RIO DE JANEIRO -- A month ago, hundreds of thousands of young people took to the streets of Brazil to protest corruption, wasteful government spending, bad schools and hospitals, police brutality, and other abuses of power. On Monday, Pope Francis, in his first venture abroad, will dive into the middle of that ferment when he begins a weeklong visit to the world's largest Roman Catholic country.
"This is a crucial moment for the church, the nation, society and the people, heightened by the fact this is Francis' first trip," said Fernando Altemeyer Jr., a theologian and philosopher at the Pontifical Catholic University in Sao Paulo. "Brazil has changed and things are bubbling, but there is no clarity. Everything is new and unknown, in the country and the church, even for the bishops."
Pope Francis has endorsed the protests in general terms, and, according to European news reports, will do so again more emphatically and specifically this week. Church officials in Brazil declined to confirm those reports, but they said two Brazilian cardinals, Claudio Hummes and Raymundo Damasceno Assis, have been working closely with the Vatican to assure that Pope Francis' declarations on social justice in Brazil will convey sympathy both for the protest demands and those involved in the movement.
"The pope will certainly have words about the issues the young people have raised, their dissatisfaction or searches but also their great desire to participate in change," Cardinal Odilo Pedro Scherer, the archbishop of Sao Paulo, said last week. "They can expect from Pope Francis words that will orient and aid them."
The trip, whose nominal purpose is to have the pope meet with and speak to participants at the World Youth Day, a conference of Catholic youth in Brazil, was originally planned for the now-retired Benedict XVI, Pope Francis' predecessor. Initially there was speculation that the new pope might cancel because of the scandals he is confronting at the Vatican. But the Argentine-born Pope Francis seems to see a visit to Brazil as a way to direct attention on the gospel of social justice that he has said he wants to make the focus of his papacy.
"If he is to do what he wants to do, he needs to keep media attention focused on what he is doing and saying," said John Thavis, author of "The Vatican Diaries" and a former Rome bureau chief for the Catholic News Service. "This puts him back in the world spotlight, and I suspect we are going to hear a lot not just about the Brazilian situation, but the world situation, the divide between the rich and poor and the church's social teaching."
Previous papal visits, by John Paul II and Benedict, were marked by doctrinal disputes and veiled verbal skirmishes between advocates of the theology of liberation, which mixes the gospel and political activism on behalf of the poor and persecuted, and the Vatican hierarchy, which sees the movement as tainted by Marxism. As archbishop of Buenos Aires, Pope Francis never showed much sympathy for liberation theology, but since he assumed the papacy, signs abound that a truce is now in effect, at least temporarily.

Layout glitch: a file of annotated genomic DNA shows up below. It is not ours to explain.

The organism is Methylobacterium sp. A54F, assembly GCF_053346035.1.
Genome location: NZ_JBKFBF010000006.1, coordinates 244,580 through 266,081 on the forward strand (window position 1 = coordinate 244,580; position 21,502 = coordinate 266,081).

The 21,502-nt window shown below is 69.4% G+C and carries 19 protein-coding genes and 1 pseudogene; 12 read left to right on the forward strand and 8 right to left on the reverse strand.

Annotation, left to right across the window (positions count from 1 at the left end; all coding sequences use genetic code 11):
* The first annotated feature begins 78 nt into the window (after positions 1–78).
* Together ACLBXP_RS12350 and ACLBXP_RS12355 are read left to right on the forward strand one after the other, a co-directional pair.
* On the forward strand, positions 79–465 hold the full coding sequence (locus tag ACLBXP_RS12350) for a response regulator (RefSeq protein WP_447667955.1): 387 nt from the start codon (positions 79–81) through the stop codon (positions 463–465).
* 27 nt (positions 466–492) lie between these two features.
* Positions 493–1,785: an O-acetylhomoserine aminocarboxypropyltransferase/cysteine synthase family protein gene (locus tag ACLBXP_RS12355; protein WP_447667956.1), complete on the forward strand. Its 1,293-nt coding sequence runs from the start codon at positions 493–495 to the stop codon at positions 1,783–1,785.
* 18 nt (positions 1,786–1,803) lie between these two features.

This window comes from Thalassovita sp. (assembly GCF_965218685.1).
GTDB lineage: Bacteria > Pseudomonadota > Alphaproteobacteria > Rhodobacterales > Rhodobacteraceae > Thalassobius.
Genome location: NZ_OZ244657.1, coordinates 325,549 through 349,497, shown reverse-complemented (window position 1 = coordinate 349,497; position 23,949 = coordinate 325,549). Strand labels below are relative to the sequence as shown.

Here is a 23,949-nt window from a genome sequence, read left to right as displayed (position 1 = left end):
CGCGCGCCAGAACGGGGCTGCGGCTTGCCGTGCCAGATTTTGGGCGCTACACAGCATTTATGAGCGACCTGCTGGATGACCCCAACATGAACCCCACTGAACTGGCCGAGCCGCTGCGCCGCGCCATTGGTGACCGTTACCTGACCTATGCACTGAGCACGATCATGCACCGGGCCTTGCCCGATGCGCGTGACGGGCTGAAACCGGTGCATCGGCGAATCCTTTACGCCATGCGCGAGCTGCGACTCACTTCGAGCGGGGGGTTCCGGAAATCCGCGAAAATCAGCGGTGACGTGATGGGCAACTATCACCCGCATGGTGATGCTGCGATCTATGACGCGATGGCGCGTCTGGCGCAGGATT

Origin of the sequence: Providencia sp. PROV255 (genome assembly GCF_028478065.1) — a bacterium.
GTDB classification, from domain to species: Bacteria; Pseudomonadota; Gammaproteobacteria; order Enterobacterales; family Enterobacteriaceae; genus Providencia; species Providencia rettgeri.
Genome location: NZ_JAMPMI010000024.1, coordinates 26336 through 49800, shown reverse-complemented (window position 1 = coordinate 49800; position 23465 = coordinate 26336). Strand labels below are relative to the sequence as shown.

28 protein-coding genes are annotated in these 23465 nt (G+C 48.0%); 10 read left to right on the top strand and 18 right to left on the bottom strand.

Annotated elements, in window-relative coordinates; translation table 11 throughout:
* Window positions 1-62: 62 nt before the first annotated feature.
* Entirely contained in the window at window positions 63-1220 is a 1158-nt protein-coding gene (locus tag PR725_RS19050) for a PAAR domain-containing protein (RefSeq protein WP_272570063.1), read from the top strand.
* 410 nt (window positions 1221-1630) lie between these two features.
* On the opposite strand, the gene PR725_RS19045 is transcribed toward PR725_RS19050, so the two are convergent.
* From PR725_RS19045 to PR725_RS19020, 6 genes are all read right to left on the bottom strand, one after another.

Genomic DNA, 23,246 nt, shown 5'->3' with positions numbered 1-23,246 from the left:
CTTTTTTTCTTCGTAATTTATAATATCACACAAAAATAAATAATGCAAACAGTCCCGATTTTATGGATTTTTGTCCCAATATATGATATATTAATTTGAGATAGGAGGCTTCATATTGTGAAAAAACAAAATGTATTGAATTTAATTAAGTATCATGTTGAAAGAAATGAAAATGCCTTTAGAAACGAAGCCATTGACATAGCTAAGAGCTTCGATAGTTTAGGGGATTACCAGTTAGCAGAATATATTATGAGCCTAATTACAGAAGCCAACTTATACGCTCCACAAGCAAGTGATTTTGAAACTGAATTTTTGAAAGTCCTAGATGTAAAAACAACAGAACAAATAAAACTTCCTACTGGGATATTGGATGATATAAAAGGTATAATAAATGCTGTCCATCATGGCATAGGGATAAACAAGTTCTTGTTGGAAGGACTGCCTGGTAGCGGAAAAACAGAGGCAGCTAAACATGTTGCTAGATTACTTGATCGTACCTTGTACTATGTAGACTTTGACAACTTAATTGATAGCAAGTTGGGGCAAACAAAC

"These are different times, times that are not as obstinate or intransigent," said the Rev. Jose Oscar Beozzo, a historian of the Catholic church in Latin America and a supporter of liberation theology. "The era of military dictatorships, of the pope wagging a finger at a priest in Nicaragua, those are over. We live now in times that permit one to see things with less ideological distortion."
Barely a month after becoming pontiff, Pope Francis took a symbolically important step that liberation theologians in Brazil and elsewhere in Latin America interpreted as a peace offering. The beatification of Bishop Oscar Romero, a Salvadoran who was killed by a right-wing death squad in 1980 and is considered a martyr by many disciples of liberation theology, had been frozen since 2005, the year Benedict assumed the papacy, but Pope Francis almost immediately ordered it reopened.
Liberation theologians often critical of Vatican policies have responded in kind, led by Leonardo Boff, a former Franciscan priest who in 1985 was ordered not to write or speak publicly for a year because of his positions by the Congregation for the Doctrine of the Faith, headed at the time by Cardinal Joseph Ratzinger, the future Benedict. Now an emeritus professor of the philosophy of religion at the state university in Rio, Mr. Boff just last week published a laudatory biography of the pope.
"It doesn't matter that Pope Francis doesn't use the expression 'theology of liberation,' " Mr. Boff said recently. "What is important is that he speak and act on behalf of the liberation of the poor, the oppressed and those who have suffered injustice. And that is what he has done, with indubitable clarity."
At Pope Francis' request, the original itinerary prepared for Benedict has been expanded to include a visit to Aparecida, site of Brazil's biggest shrine to the Virgin Mary. It was also there, during a visit by Benedict in 2007, that Pope Francis, then Cardinal Jorge Mario Bergoglio, scored a personal triumph by presiding over the writing of an important policy document that was presented to the pope on behalf of the Latin American Episcopal Conference.
The document emphasized social justice and evangelization, an issue that remains critical to the Brazilian church, even more than in the rest of Latin America. When John Paul made the first visit by a pope to Brazil, in 1980, nearly 90 percent of the population considered itself Catholic; by the 2010 census, that had fallen to under two-thirds, with the number of Brazilians calling themselves Protestants rising to 22 percent from 6 percent during the same period.